On the Necessity of Opening Up Our Duopolized Debates to Third Party and Independent Voices

A dynamic three or four-person race looks to be developing in Virginia's fifth congressional district, for the seat currently held by Democrat Tom Perriello. Republicans have nominated careerist politician Robert Hurt, a move that grassroots conservatives promised to oppose by supporting an independent candidate for the office on the grounds that the likes of Hurt would not represent the people of the district but rather the interests of the Republican Party's political establishment. Tea party groups that have not sold their souls to the Republican party machine are now beginning to rally behind independent candidate Jeff Clark. An editorial in the Charlottesville Daily Progress criticizes the Republican's self-serving attempt to keep the independent out of any and all debates, and calls for his inclusion in such forums:
Is a political debate supposed to be for the benefit of the voters — or the politicians? Both, or else the politicians wouldn’t submit themselves to the process; after all, they want to win votes, not risk losing them.

But for the benefit of democracy, voters should come first. And for that reason, they should get the chance to hear all the candidates on the ballot, so they are better prepared to cast an intelligent vote.

State Sen. Robert Hurt, Republican, is currently locked in a debate about a debate: whether he is willing to allow third-party candidate Jeffrey C. Clark to join a session with himself and Democrat Rep. Tom Perriello, the incumbent. Mr. Perriello has agreed to Mr. Clark’s participation. Late last week, Mr. Hurt said that, no, he does not want a three-way debate. “We cannot allow the important debate in this election to be sidetracked by a candidate who is not serious about his campaign or his ability to win,” he said in a written statement. [Emphasis added.]

Mr. Clark was serious enough to get the requisite number of signatures on a petition to place his name on the ballot. He is a legitimate candidate. His ability to win? Doubtful. His Tea Party candidacy — if it runs true to the form demonstrated by previous third-party efforts — might be expected to pull no more than 3 percent of the vote.

But that doesn’t mean a third-party candidacy is valueless. If a third party can make a decent showing — even at just a few percentage points — it can send a real message to the winning side. Voters can register a strong statement even if their candidate doesn’t win. Thus they can affect, if not the election, then the direction of governance that follows the election.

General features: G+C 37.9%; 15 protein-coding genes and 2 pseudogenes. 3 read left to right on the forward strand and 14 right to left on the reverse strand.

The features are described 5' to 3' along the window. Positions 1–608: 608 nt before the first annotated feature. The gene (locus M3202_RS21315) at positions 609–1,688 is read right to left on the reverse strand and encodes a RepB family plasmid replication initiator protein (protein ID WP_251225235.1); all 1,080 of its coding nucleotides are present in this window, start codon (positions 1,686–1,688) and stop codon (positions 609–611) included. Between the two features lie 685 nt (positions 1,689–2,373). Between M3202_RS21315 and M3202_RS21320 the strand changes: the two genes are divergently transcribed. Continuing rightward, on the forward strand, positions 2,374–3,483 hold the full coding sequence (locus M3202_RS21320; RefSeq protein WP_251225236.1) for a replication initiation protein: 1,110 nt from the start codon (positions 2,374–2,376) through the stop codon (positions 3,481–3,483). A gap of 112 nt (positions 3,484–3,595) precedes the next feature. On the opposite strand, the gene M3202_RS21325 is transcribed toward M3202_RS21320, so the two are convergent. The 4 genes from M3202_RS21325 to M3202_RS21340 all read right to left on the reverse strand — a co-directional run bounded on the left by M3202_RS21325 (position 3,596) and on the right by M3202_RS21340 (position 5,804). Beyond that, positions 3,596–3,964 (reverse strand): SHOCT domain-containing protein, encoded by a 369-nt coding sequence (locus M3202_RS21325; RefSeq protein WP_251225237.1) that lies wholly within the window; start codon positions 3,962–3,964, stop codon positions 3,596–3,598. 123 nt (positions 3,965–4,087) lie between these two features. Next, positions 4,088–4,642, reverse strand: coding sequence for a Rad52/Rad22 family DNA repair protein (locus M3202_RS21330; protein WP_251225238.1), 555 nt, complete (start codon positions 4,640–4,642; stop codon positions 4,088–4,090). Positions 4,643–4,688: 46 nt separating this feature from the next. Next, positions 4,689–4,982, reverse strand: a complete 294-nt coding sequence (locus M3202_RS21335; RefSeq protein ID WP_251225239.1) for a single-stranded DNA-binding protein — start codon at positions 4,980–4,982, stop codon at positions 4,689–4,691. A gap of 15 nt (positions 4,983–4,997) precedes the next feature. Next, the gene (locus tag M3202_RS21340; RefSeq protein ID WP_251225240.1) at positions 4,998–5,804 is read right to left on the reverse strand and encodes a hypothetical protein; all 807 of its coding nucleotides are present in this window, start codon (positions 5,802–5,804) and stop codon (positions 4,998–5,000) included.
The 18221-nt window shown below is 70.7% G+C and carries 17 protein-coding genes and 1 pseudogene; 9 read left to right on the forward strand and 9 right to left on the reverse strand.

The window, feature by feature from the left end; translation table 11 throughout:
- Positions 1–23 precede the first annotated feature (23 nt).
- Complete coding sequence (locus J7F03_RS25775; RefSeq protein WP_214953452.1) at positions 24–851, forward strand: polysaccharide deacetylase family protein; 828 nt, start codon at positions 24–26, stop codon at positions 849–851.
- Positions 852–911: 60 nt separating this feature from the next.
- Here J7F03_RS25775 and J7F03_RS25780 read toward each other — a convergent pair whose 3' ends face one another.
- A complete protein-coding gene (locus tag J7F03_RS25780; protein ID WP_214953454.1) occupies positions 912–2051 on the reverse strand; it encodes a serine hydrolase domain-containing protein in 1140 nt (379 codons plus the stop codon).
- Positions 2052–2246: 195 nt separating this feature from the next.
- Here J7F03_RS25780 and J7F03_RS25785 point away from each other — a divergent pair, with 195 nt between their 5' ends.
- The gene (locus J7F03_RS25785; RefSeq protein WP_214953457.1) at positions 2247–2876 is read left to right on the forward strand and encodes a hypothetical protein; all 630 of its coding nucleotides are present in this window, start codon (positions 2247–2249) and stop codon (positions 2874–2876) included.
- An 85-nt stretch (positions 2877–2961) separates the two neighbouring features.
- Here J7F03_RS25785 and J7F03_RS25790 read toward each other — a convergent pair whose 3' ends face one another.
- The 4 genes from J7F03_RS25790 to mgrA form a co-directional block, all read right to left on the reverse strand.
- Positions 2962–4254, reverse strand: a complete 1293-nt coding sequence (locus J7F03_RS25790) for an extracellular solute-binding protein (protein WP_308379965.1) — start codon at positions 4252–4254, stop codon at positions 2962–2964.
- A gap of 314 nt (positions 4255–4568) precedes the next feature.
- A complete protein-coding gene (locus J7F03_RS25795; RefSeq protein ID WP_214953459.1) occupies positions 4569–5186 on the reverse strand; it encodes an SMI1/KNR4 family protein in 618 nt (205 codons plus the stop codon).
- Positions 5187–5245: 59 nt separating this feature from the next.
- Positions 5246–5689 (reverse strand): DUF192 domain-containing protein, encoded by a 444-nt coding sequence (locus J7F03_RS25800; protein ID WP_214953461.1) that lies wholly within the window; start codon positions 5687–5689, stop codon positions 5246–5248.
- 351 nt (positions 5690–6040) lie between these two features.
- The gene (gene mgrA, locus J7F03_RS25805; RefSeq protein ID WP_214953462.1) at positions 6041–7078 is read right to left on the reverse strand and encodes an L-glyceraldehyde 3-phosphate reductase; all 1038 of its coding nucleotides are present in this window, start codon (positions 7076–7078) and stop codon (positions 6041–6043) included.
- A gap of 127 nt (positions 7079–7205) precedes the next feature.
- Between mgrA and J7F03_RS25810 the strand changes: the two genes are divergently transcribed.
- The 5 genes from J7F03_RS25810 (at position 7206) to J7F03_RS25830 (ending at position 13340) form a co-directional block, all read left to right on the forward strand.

But mainstream politicians often refuse to debate third-party contenders. They fear risking the chance that votes that might have been theirs would instead be transferred to the “nonviable” candidate. Because Mr. Hurt and Mr. Clark are both seeking conservatives’ votes, Mr. Hurt is perceived as protecting his own interests by refusing to let the Tea Partyer in on a three-way debate. In addition, he is embroiled in a further debate over whether he backtracked on an earlier statement that he would be willing to debate Mr. Clark. He was quoted as saying, “Absolutely.”

His campaign later said his answer was not meant to be a direct reply about whether he would allow Mr. Clark to debate, and that in fact he is not willing to debate him.
The statement also suggested that Mr. Perriello’s motivations for allowing Mr. Clark to debate were less than altruistic. If Mr. Clark’s presence could pull votes from Mr. Hurt, then that vote loss could help Mr. Perriello — and so it is to the incumbent’s advantage to allow the Tea Party candidate on stage.

This is an interesting sub-debate, but it is not the main issue. The main issue is the voters. And the voters would be best served by seeing and hearing all three candidates debate. All three will be on the ballot in November. Before they pull that lever, voters should be as well-informed as possible, and a three-way debate could be an immediate and effective form of political education.
This editorial is, of course, noteworthy for the fact that it calls for the inclusion of the independent candidate in the debate. More often than not, the mainstream media willingly collude with the ideologues of the two-party state in their efforts to ensure that as few people as possible realize there are alternatives to the stooges of the Democratic and Republican parties. Consider a recent example from Florida, which happened to be the subject for my most recent column at CAIVN:
Last week, the Florida Press Association and Florida Society of Newspaper Editors held their annual convention, where they hosted a forum for the Sunshine State's candidates for US Senate. Four candidates were invited, Republican-turned-Independent Charlie Crist, Republican Marco Rubio, and two Democrats, Kendrick Meek and Jeff Greene. One would not know it from this line-up, but there are more than seven declared third party and independent candidates for the office, including Libertarian Alex Snitker and Constitution Party candidate Bernie DeCastro, both of whom have qualified for ballot access.